Politically and culturally, women's issues rule; abortion is rampant; fatherlessness is pandemic. It is men -- insofar as their traditional roles as providers, progenitors and protectors are concerned -- who are the endangered social species.

On its face, Lebensborn seems like something of a harbinger of Ms. Atwood's vision. But a crucial distinction makes a mockery of Ms. Atwood's alarmist projection: Unlike Ms. Atwood's fictional victims, German women were never forced to breed.

Quite the opposite: The Lebensborn "handmaids" were willing volunteers, seduced by the perks of higher social status, nutritious food and high quality medical care, luxuries ordinary Germans could only dream of at the time.

On the other hand, German men were pressed into battle, millions of them to die ghastly deaths. For history's real forced sacrifice -- forced gendered sacrifice, that is -- look to the millions of young males in the First and Second World Wars who were maimed, shell-shocked and blown to bits to satisfy or subdue the bloodlust of tyrants and ethnic revanchists. By comparison, having sex with fit, virile men, living in luxury for nine months and earning the plaudits of your nation would seem an enticing alternate to an odds-on grisly death.

But in Ms. Atwood's conspiracy theorist feminist universe, women are victims, men masters of their fates. Women cannot be seen as opportunistic or exploitative, and men cannot be seen as themselves victims or objects of pity. Theory demands that her fictional women emerge as innocent dupes of warring control freaks.

There exist warrior cultures, where courting death and subjugating women are virtues, but America's isn't one of them. Even in warrior cultures, boys must be brainwashed into compliance (as anyone who has seen Hamas "motivational" videos can attest). In Nazi Germany, love for war was inculcated into boys with Teutonic efficiency and persistence, and yet conscription was still necessary. Left to choose freely, men will fight to protect their loved ones, defend their country or uphold their honour, but few men love war for its own sake.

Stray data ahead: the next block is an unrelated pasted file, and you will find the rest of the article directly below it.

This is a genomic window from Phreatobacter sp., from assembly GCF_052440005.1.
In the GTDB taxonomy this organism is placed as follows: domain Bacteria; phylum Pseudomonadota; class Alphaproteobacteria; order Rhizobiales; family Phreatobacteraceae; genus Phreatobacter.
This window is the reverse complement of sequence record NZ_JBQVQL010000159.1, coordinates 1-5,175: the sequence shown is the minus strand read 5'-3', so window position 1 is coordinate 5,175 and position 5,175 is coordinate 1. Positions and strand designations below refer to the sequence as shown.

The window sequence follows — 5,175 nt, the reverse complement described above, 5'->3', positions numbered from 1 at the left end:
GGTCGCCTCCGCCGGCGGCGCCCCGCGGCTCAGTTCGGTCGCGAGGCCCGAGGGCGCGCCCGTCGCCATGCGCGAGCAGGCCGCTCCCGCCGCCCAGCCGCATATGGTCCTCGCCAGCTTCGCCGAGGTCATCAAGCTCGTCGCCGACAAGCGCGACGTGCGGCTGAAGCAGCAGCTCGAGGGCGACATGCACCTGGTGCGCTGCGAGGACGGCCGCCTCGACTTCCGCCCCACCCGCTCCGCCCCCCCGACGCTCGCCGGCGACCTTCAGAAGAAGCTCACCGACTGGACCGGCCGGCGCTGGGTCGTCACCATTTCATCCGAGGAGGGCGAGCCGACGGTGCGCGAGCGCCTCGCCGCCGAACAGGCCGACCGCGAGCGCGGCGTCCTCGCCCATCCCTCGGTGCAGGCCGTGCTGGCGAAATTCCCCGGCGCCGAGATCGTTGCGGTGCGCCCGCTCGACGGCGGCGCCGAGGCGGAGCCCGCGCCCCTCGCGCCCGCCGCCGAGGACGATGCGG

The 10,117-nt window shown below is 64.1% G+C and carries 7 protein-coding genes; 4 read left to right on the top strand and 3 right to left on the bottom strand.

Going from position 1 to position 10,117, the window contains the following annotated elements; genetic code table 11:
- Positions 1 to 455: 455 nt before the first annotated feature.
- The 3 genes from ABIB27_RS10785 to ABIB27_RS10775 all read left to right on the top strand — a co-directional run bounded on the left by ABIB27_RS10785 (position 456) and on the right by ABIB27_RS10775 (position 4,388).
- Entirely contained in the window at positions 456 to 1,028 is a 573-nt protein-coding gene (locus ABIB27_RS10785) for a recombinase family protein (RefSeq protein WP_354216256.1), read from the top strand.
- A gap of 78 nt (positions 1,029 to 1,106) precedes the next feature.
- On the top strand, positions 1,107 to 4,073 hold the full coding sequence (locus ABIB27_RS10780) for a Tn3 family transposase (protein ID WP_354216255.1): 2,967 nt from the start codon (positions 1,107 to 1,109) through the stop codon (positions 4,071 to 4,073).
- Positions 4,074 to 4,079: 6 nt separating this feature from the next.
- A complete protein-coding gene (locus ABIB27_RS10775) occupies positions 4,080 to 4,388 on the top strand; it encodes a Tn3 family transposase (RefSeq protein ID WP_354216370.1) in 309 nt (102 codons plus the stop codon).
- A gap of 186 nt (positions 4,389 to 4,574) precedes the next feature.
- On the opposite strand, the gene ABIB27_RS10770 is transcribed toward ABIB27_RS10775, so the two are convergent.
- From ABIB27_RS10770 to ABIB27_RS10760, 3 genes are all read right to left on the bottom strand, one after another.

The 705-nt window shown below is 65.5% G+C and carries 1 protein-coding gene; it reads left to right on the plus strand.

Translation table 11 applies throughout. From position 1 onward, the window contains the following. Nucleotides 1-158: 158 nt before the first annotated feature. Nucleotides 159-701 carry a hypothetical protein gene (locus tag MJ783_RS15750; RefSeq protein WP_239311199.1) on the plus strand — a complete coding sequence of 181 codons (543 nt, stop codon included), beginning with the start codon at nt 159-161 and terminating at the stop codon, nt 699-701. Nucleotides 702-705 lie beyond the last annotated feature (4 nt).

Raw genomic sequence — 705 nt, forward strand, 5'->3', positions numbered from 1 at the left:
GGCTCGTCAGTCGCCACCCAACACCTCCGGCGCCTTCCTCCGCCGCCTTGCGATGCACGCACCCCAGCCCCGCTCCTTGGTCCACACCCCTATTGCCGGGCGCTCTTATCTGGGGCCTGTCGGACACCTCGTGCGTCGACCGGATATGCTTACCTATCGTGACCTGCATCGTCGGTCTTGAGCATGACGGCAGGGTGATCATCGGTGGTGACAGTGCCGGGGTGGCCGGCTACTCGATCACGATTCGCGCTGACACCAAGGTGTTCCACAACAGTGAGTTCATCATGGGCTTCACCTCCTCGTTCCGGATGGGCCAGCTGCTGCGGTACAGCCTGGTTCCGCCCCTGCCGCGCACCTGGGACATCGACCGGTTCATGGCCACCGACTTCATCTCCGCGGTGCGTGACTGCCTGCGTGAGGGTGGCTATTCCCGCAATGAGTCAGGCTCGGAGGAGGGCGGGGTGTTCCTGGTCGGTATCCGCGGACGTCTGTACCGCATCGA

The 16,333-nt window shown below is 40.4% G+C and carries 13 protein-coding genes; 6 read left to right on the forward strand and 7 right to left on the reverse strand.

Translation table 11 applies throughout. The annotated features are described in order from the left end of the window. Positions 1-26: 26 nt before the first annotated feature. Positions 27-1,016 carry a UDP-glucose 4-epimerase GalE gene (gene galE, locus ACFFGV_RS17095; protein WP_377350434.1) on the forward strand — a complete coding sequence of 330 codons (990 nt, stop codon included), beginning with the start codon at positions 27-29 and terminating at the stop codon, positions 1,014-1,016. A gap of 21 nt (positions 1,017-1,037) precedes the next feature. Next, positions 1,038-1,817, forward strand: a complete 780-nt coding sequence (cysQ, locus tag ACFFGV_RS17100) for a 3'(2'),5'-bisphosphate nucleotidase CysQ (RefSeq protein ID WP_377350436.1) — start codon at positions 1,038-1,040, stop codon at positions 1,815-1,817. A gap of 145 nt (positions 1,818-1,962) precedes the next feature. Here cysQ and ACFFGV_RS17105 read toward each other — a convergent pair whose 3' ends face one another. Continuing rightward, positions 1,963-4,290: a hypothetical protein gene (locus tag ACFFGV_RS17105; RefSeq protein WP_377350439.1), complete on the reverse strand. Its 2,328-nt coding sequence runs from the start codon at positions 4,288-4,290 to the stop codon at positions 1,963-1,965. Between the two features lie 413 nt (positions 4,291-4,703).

The Handmaid's Tale is a nasty, anti-American trifecta of bigotry: a cheap thrust at men, conservatives and religious Christians.

It is not a "cautionary tale," as one Atwood admirer characterized it in Monday's news story. For here we are 23 years later. Forced-breeding camps? Hardly. Politically and culturally, women's issues rule; abortion is rampant; fatherlessness is pandemic. It is men -- insofar as their traditional roles as providers, progenitors and protectors are concerned -- who are the endangered social species.





ACKNOWLEDGEMENT

Barbara Kay "Fictional drivel." National Post, (Canada) 25 February, 2009.

Reprinted with permission of the author, Barbara Kay, and the National Post.

THE AUTHOR

Barbara Kay is a Montreal-based writer. She has been a Comment page columnist (Wednesdays) in the National Post since September, 2003. She may be reached here.

Copyright © 2009 National Post